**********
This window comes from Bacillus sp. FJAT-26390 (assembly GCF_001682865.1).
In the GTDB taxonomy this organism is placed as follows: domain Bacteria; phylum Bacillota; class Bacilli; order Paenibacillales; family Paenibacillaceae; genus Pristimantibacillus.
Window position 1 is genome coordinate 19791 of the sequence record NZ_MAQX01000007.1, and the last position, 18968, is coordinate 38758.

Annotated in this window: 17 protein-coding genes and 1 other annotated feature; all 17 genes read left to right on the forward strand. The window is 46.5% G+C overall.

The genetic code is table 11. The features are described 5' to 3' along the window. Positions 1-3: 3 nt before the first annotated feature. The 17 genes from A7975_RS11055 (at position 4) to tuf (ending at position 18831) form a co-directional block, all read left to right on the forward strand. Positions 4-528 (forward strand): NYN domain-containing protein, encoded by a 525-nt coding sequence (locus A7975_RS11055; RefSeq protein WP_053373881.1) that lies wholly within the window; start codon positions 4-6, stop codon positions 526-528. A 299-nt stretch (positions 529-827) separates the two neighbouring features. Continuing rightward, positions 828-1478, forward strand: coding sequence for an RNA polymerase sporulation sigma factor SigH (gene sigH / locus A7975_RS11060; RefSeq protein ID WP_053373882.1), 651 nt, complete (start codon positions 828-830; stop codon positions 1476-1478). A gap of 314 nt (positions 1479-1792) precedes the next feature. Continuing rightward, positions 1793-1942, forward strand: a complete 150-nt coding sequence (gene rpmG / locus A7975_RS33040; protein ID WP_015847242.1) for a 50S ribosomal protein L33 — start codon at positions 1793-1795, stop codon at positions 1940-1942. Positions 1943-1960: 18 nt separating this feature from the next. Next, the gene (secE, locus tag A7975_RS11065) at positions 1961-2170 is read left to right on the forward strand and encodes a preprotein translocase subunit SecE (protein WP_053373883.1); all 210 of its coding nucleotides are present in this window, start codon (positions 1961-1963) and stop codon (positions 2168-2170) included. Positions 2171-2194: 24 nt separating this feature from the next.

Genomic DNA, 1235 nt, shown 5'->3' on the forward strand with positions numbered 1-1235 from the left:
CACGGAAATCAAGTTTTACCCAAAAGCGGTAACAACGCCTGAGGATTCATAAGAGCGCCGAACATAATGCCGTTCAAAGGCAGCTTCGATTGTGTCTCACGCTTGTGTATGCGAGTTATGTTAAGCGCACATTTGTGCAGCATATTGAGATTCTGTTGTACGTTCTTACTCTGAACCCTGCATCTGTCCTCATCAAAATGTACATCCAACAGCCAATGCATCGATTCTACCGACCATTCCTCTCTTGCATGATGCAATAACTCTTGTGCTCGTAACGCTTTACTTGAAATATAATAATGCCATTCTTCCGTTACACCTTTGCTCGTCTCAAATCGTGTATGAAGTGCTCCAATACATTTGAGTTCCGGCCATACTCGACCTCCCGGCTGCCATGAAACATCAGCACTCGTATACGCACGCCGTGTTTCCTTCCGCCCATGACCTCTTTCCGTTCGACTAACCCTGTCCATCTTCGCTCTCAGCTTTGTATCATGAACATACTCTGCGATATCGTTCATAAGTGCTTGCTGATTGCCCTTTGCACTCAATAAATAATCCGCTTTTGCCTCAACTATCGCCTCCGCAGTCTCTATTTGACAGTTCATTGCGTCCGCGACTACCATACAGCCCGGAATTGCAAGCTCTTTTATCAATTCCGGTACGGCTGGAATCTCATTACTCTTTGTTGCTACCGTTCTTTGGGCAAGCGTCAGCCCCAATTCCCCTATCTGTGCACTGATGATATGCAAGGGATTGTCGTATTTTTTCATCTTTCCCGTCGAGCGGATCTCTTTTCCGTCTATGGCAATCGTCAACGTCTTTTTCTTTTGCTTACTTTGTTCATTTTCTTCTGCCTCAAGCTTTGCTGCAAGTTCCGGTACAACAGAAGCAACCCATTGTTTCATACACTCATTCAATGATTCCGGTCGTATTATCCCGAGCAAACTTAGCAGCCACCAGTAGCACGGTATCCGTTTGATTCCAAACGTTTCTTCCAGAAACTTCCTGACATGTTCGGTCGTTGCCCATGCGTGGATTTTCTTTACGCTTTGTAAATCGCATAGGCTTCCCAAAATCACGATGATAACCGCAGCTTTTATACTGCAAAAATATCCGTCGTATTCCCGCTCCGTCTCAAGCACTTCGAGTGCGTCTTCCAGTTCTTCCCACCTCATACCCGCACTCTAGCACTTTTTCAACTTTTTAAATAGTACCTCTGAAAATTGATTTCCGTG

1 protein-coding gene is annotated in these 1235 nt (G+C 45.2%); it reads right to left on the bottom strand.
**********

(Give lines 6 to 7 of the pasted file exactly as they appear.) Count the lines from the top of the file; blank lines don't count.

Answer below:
Genomic DNA, 1235 nt, shown 5'->3' on the forward strand with positions numbered 1-1235 from the left:
CACGGAAATCAAGTTTTACCCAAAAGCGGTAACAACGCCTGAGGATTCATAAGAGCGCCGAACATAATGCCGTTCAAAGGCAGCTTCGATTGTGTCTCACGCTTGTGTATGCGAGTTATGTTAAGCGCACATTTGTGCAGCATATTGAGATTCTGTTGTACGTTCTTACTCTGAACCCTGCATCTGTCCTCATCAAAATGTACATCCAACAGCCAATGCATCGATTCTACCGACCATTCCTCTCTTGCATGATGCAATAACTCTTGTGCTCGTAACGCTTTACTTGAAATATAATAATGCCATTCTTCCGTTACACCTTTGCTCGTCTCAAATCGTGTATGAAGTGCTCCAATACATTTGAGTTCCGGCCATACTCGACCTCCCGGCTGCCATGAAACATCAGCACTCGTATACGCACGCCGTGTTTCCTTCCGCCCATGACCTCTTTCCGTTCGACTAACCCTGTCCATCTTCGCTCTCAGCTTTGTATCATGAACATACTCTGCGATATCGTTCATAAGTGCTTGCTGATTGCCCTTTGCACTCAATAAATAATCCGCTTTTGCCTCAACTATCGCCTCCGCAGTCTCTATTTGACAGTTCATTGCGTCCGCGACTACCATACAGCCCGGAATTGCAAGCTCTTTTATCAATTCCGGTACGGCTGGAATCTCATTACTCTTTGTTGCTACCGTTCTTTGGGCAAGCGTCAGCCCCAATTCCCCTATCTGTGCACTGATGATATGCAAGGGATTGTCGTATTTTTTCATCTTTCCCGTCGAGCGGATCTCTTTTCCGTCTATGGCAATCGTCAACGTCTTTTTCTTTTGCTTACTTTGTTCATTTTCTTCTGCCTCAAGCTTTGCTGCAAGTTCCGGTACAACAGAAGCAACCCATTGTTTCATACACTCATTCAATGATTCCGGTCGTATTATCCCGAGCAAACTTAGCAGCCACCAGTAGCACGGTATCCGTTTGATTCCAAACGTTTCTTCCAGAAACTTCCTGACATGTTCGGTCGTTGCCCATGCGTGGATTTTCTTTACGCTTTGTAAATCGCATAGGCTTCCCAAAATCACGATGATAACCGCAGCTTTTATACTGCAAAAATATCCGTCGTATTCCCGCTCCGTCTCAAGCACTTCGAGTGCGTCTTCCAGTTCTTCCCACCTCATACCCGCACTCTAGCACTTTTTCAACTTTTTAAATAGTACCTCTGAAAATTGATTTCCGTG